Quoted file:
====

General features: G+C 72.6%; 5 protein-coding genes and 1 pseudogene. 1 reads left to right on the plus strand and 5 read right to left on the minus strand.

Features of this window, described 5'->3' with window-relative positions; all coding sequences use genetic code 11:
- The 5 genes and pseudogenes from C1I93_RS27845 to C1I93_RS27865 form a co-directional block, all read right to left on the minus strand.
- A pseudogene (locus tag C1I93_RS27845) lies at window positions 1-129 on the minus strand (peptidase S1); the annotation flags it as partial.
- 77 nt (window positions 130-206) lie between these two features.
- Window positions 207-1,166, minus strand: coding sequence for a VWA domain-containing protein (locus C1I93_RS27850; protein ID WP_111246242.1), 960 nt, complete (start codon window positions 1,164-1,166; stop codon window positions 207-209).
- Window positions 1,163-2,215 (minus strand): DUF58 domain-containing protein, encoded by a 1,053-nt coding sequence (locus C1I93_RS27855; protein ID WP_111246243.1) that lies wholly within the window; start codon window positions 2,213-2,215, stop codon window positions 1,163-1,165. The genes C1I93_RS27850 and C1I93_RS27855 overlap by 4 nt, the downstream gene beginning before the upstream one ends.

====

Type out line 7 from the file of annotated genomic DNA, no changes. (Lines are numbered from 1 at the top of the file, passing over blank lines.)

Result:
- Window positions 1,163-2,215 (minus strand): DUF58 domain-containing protein, encoded by a 1,053-nt coding sequence (locus C1I93_RS27855; protein ID WP_111246243.1) that lies wholly within the window; start codon window positions 2,213-2,215, stop codon window positions 1,163-1,165. The genes C1I93_RS27850 and C1I93_RS27855 overlap by 4 nt, the downstream gene beginning before the upstream one ends.